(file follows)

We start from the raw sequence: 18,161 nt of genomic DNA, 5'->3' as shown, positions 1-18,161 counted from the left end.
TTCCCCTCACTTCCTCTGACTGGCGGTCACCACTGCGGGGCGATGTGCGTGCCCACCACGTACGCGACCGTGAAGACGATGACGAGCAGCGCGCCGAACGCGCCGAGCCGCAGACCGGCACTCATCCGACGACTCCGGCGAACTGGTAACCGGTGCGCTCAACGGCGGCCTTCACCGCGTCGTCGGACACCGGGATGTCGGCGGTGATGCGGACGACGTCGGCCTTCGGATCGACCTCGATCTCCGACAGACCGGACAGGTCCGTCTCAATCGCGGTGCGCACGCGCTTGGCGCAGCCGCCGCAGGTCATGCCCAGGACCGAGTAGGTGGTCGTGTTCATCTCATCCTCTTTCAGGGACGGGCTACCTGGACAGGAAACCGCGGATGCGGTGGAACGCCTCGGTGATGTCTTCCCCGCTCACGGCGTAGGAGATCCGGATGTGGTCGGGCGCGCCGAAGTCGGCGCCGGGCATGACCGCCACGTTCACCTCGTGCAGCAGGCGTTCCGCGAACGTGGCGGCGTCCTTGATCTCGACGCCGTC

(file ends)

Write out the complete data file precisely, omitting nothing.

We start from the raw sequence: 18,161 nt of genomic DNA, 5'->3' as shown, positions 1-18,161 counted from the left end.
TTCCCCTCACTTCCTCTGACTGGCGGTCACCACTGCGGGGCGATGTGCGTGCCCACCACGTACGCGACCGTGAAGACGATGACGAGCAGCGCGCCGAACGCGCCGAGCCGCAGACCGGCACTCATCCGACGACTCCGGCGAACTGGTAACCGGTGCGCTCAACGGCGGCCTTCACCGCGTCGTCGGACACCGGGATGTCGGCGGTGATGCGGACGACGTCGGCCTTCGGATCGACCTCGATCTCCGACAGACCGGACAGGTCCGTCTCAATCGCGGTGCGCACGCGCTTGGCGCAGCCGCCGCAGGTCATGCCCAGGACCGAGTAGGTGGTCGTGTTCATCTCATCCTCTTTCAGGGACGGGCTACCTGGACAGGAAACCGCGGATGCGGTGGAACGCCTCGGTGATGTCTTCCCCGCTCACGGCGTAGGAGATCCGGATGTGGTCGGGCGCGCCGAAGTCGGCGCCGGGCATGACCGCCACGTTCACCTCGTGCAGCAGGCGTTCCGCGAACGTGGCGGCGTCCTTGATCTCGACGCCGTC